The Android RTEditor is a rich text editor component for Android that can be used as a drop in for EditText
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Android-RTEditor

License Demo App

The Android RTEditor is a rich text editor component for Android that can be used as a drop in for EditText.

Images

Features

The editor offers the following character formatting options:

  • Bold
  • Italic
  • Underline
  • Strike through
  • Superscript
  • Subscript
  • Different fonts
  • Text size
  • Text color
  • Background color

It also supports the following paragraph formatting:

  1. Numbered
  • Bullet points
    • Indentation
    Left alignment
    Center alignment
    Right alignment
  • Links
  • Images: Images
  • Undo/Redo

Setup

####Dependencies

Add this to your Gradle build file:

dependencies {
    compile 'com.1gravity:android-rteditor:1.6.7'
}

####Manifest

Add these two Activity definitions to your manifest:

<activity
    android:name="com.onegravity.rteditor.media.choose.MediaChooserActivity"/>

<activity
    android:name="com.onegravity.rteditor.media.crop.CropImageActivity"/>

Proguard

If you use Proguard in your app, please add the following lines to your configuration file:

-keepattributes Signature
-keepclassmembers class * extends com.onegravity.rteditor.spans.RTSpan {
    public <init>(int);
}

# EventBus see: http://greenrobot.org/eventbus/documentation/proguard/
-keepattributes *Annotation*
-keepclassmembers class ** {
    @org.greenrobot.eventbus.Subscribe <methods>;
}
-keep enum org.greenrobot.eventbus.ThreadMode { *; }

The "Signature" attribute is required to be able to access generic type, which the rich text editor code does:

protected BooleanEffect() {
    Type[] types = ((ParameterizedType) getClass().getGenericSuperclass()).getActualTypeArguments();
    mSpanClazz = (Class<? extends RTSpan<Boolean>>) types[0];
}

####Theming

The toolbar uses a couple of custom attributes that need to be defined or it will crash when being inflated. You need to use a theme based on either RTE_ThemeLight or RTE_ThemeDark or define all rich text editor attributes (rte_toolbar_themes.xml) in your own theme. These two themes inherit from Theme.AppCompat.Light / Theme.AppCompat.

Make sure to call setTheme before setContentView (or set the theme in the manifest):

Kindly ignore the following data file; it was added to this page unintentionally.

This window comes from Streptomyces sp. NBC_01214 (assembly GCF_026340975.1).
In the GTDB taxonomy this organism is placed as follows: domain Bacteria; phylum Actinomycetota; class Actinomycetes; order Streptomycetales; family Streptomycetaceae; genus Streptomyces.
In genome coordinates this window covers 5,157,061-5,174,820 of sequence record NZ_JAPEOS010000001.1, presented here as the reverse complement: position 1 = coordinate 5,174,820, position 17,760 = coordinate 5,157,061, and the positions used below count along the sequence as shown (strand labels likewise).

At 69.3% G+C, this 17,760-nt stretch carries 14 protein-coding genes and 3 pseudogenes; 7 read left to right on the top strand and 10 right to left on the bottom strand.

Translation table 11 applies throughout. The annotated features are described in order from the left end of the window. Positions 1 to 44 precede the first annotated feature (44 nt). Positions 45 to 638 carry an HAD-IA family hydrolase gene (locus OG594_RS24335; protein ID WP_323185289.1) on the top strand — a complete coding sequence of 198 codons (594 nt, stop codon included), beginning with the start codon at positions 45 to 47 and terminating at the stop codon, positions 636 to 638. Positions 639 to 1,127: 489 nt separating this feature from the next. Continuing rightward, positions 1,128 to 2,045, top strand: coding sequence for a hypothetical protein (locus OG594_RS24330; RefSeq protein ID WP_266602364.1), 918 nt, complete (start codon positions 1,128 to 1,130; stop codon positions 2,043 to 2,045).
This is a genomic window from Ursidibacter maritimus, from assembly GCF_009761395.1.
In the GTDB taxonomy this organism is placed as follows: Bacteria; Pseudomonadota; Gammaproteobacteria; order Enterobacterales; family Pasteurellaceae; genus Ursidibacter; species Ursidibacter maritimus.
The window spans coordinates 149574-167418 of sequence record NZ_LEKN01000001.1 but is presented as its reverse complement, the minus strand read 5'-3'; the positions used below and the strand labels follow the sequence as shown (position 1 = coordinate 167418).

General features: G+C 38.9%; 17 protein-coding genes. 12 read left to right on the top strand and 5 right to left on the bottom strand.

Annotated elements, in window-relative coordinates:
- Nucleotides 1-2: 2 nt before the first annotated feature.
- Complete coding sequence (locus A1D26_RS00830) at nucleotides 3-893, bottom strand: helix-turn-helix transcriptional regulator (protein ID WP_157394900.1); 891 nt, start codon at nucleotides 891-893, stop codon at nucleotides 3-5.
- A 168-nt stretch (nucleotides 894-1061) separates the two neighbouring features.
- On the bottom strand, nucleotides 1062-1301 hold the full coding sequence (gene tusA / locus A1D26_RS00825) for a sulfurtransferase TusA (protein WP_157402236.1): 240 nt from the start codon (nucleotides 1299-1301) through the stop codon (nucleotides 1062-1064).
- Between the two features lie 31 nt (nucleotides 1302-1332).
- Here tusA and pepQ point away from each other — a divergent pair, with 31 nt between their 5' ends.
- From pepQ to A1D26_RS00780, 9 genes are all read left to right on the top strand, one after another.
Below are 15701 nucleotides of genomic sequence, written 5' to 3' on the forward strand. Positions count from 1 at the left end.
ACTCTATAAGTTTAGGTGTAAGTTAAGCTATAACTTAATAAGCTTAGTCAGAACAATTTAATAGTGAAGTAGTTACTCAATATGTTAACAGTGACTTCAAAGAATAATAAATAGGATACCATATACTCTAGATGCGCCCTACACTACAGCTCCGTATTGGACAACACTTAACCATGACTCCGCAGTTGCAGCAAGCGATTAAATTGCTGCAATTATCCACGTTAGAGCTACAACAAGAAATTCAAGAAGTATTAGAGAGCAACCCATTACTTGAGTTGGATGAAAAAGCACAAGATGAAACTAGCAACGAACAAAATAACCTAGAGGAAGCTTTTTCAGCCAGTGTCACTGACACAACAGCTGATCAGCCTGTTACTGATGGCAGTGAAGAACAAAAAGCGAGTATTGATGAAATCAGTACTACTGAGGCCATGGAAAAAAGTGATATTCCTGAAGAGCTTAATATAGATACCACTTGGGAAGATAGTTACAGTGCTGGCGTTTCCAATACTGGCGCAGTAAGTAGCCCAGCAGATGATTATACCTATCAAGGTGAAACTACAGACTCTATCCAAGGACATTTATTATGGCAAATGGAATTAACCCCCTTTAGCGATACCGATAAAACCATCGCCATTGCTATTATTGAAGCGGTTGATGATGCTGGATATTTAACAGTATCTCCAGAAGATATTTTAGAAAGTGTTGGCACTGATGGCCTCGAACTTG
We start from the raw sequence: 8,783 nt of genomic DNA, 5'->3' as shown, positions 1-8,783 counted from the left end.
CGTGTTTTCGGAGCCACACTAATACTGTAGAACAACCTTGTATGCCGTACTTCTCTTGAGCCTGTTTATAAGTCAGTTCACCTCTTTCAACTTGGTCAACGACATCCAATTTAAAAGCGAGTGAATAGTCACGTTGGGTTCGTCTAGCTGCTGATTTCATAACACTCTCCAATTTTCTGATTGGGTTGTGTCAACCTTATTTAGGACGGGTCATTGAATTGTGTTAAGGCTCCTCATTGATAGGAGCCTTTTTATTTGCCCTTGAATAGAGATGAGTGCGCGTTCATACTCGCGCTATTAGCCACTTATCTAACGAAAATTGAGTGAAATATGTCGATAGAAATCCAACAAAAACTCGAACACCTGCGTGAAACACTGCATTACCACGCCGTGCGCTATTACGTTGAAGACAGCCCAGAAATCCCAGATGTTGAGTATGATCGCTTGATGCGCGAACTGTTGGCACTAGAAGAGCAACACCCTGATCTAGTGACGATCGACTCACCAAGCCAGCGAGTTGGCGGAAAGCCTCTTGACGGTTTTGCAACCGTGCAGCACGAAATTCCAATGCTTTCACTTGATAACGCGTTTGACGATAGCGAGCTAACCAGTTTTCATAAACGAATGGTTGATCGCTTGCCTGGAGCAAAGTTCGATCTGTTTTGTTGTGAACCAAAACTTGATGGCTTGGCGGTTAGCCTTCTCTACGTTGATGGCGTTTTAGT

@Override
protected void onCreate(Bundle savedInstanceState) {
    super.onCreate(savedInstanceState);

    // set theme before calling setContentView!
    setTheme(R.style.ThemeLight);

    // set layout
    setContentView(R.layout.your_layout);

The 3 main components

####RTEditText is the EditText drop in component. Add it to your layout like you would EditText:

<com.onegravity.rteditor.RTEditText
    android:id="@+id/rtEditText"
    android:layout_width="match_parent"
    android:layout_height="wrap_content"
    android:imeOptions="actionDone|flagNoEnterAction"
    android:inputType="textMultiLine|textAutoCorrect|textCapSentences" />

In code you would typically use methods to set and get the text content:

  • set text: RTEditText.setRichTextEditing(true, "My content");
  • get text: RTEditText.getText(RTFormat.HTML)

####RTToolbar is an interface for the toolbar used to apply text and paragraph formatting and other features listed above. The actual RTToolbar implementation is in a separate module and is a scrollable ribbon but alternative implementations aren't too hard to realize (popup, action buttons, floating buttons...). The toolbar implementation is easy to integrate into your layout:

<include android:id="@+id/rte_toolbar_container" layout="@layout/rte_toolbar" />

or if you want to have two ribbons for character and paragraph formatting:

<LinearLayout
    android:id="@+id/rte_toolbar_container"
    android:orientation="vertical"
    android:layout_width="match_parent"
    android:layout_height="wrap_content">

    <include layout="@layout/rte_toolbar_character" />
    <include layout="@layout/rte_toolbar_paragraph" />